Catholic Diocese of Spokane, Washington
Official News Magazine of the Diocese of Spokane
P.O. Box 48, Spokane WA 99210
(509) 358-7340; FAX: (509) 358-7302
Spokane Valley school blessed with strong ties to parish community
Story and photo by Mitch Finley, Inland Register staff
(From the Dec. 15, 2005 edition of the Inland Register)
Lauri Nauditt (second from left) is serving her second year as principal of St. Mary School, Spokane Valley. (IR photo)
Back in 1958, when St. Mary School was established by the pastor of St. Mary Parish, the late Father Joseph Brunner (d. 1988), the city now named Spokane Valley still bore signs of its rural past, with orchards, farms, and livestock still in evidence.
Following more than two years of planning and fund-raising, Father Brunner invited the Sisters of St. Mary of Oregon to serve as administration and faculty of the new Catholic elementary school, and a convent, with its own chapel, was built simultaneously with the first classrooms, to house the women Religious. Three Sisters – soon to become four – and 114 students, in grades 1 through 4, opened the school and its first few classrooms on Sept. 2, 1958.
In 1962, classrooms for grades 5 through 8 were completed, plus an addition to the convent which brought rooms for the Sisters up to 16.
According to school records, the last Sister of St. Mary to serve as principal left in 1977, and the last teaching Sister left in 1989. Since then, a dedicated lay staff has guided the school through the last decades of the 20th century and into the 21st.
St. Mary School opened a half-day kindergarten program in 1988. This program expanded to both morning and afternoon kindergarten sessions 10 years later, and the kindergarten became a full-time, five-days-a-week program with the start of the 2004-2005 school year.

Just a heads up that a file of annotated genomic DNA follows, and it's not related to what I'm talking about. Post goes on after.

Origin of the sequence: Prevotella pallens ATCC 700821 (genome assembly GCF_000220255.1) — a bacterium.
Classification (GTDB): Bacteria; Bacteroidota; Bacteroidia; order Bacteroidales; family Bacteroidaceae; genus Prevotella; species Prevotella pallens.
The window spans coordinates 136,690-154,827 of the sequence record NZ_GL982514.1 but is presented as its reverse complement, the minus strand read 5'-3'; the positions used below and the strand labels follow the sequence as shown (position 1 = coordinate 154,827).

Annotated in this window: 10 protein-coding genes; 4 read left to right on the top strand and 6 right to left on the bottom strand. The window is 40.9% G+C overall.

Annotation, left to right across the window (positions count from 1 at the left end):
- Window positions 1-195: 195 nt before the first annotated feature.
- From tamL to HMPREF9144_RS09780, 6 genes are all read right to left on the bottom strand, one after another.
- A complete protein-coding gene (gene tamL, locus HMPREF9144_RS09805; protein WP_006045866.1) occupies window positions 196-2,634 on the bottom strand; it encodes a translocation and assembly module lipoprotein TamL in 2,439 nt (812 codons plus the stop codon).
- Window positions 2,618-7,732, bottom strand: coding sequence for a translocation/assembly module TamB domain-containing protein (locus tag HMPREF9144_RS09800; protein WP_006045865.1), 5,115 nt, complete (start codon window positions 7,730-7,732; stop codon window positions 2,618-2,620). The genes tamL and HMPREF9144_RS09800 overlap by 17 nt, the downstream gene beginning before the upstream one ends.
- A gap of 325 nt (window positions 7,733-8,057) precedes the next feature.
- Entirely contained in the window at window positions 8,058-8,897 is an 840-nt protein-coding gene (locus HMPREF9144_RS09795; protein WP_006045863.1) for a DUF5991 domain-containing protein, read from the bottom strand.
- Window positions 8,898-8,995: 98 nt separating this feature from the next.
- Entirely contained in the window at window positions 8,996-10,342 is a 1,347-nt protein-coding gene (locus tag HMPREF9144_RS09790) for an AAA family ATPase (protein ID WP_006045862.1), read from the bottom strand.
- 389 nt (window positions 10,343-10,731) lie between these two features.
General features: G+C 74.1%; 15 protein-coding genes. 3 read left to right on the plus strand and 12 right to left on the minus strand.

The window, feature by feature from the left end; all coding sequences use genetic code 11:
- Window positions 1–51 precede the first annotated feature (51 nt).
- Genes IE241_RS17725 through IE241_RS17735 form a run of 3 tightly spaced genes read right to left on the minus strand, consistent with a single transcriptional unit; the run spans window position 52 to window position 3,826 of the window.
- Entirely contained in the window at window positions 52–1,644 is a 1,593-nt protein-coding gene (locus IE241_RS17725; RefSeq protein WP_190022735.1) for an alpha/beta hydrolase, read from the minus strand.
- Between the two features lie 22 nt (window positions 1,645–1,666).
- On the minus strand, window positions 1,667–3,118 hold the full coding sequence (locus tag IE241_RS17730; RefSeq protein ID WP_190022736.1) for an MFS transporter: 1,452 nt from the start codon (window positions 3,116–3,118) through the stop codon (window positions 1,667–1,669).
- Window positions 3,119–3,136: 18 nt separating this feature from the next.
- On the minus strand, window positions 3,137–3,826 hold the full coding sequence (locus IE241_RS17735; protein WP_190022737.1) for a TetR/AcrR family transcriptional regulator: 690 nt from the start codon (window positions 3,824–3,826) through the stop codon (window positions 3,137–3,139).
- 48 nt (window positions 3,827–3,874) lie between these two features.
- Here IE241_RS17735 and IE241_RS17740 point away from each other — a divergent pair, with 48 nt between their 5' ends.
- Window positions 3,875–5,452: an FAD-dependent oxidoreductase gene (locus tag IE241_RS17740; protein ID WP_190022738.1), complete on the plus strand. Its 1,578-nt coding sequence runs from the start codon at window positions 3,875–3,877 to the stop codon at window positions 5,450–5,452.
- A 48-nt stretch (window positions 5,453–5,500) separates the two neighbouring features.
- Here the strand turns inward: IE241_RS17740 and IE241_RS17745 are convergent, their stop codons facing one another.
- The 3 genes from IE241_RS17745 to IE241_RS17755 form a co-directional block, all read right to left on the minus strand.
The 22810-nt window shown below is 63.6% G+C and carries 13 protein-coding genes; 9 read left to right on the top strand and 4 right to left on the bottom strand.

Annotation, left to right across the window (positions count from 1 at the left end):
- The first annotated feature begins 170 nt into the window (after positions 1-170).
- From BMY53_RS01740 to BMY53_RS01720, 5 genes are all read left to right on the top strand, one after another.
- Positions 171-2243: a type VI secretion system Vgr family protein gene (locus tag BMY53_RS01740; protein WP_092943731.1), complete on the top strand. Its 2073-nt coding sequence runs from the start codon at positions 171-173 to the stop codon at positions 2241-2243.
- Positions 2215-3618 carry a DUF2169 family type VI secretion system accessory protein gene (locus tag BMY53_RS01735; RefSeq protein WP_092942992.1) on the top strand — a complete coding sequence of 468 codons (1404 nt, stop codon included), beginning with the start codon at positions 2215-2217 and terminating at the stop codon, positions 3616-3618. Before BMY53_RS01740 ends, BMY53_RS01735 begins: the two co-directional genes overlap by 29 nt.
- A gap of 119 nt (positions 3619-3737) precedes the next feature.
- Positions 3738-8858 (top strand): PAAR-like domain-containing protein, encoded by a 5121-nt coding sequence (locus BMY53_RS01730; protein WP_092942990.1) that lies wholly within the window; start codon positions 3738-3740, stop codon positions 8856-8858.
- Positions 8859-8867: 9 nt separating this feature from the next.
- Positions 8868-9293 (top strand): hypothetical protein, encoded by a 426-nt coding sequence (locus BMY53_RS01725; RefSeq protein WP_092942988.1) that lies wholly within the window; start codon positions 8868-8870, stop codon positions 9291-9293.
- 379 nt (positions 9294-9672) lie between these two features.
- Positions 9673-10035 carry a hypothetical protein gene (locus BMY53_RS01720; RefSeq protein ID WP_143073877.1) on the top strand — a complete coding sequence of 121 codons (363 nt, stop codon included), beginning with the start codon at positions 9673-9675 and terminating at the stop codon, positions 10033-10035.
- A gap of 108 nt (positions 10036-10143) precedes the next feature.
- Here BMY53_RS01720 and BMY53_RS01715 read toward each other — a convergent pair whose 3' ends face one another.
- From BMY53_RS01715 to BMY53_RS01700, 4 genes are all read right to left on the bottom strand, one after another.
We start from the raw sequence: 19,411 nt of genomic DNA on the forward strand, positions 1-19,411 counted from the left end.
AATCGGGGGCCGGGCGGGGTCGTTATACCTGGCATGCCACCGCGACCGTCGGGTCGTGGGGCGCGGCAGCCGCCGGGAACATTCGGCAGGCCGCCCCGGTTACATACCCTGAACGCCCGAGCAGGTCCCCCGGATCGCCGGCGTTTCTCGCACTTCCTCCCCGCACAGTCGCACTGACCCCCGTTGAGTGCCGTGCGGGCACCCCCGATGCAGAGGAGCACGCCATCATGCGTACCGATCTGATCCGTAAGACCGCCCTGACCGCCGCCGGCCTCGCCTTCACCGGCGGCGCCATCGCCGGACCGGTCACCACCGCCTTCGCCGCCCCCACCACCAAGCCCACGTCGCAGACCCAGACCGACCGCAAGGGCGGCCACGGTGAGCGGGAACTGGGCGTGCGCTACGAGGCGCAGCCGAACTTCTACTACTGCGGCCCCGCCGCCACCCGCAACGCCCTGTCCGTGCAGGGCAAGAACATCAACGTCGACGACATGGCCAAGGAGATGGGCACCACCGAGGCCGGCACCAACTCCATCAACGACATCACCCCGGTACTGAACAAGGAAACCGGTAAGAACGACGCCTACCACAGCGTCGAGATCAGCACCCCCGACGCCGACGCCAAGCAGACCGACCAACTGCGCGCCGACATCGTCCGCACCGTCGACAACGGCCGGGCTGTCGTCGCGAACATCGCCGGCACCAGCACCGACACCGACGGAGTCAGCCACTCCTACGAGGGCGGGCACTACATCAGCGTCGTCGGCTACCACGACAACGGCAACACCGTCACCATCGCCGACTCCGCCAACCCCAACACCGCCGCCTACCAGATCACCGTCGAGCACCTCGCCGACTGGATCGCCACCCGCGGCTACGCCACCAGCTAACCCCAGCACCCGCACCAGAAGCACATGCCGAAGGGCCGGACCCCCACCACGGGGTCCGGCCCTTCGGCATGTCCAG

St. Mary School’s extended care (educare) program began, with before-school care only, in 1991, and after-school care was added soon thereafter. In 1997, the school launched a pre-kindergarten program for 4-year-olds.
Today, St. Mary School serves both St. Mary Parish, where the school is located, and St. Joseph Parish, in the Spokane Valley area known as Otis Orchards. This year, the school’s facilities serving 224 Catholic students and 9 non-Catholic students in pre-k through 8th grade, with a classroom for each grade, a Media Center for the library and computer lab, a music room, and another space for band rehearsals. A gymnasium is used by both the parish and the school.
This is Lauri Nauditt’s second year as St. Mary’s principal. Prior to that she taught third grade at Spokane’s Cataldo School for 19 years, and during the last three of those years she served as assistant principal.
Of St. Mary’s 11 teachers and four part-time teachers, and a part-time assistant principal, some have been at the school for many years, and some are relatively new. “It’s a good thing to have both veteran and new teachers,” says Nauditt, “because then you have people who know the traditions, and you have new teachers so you get some fresh ideas.”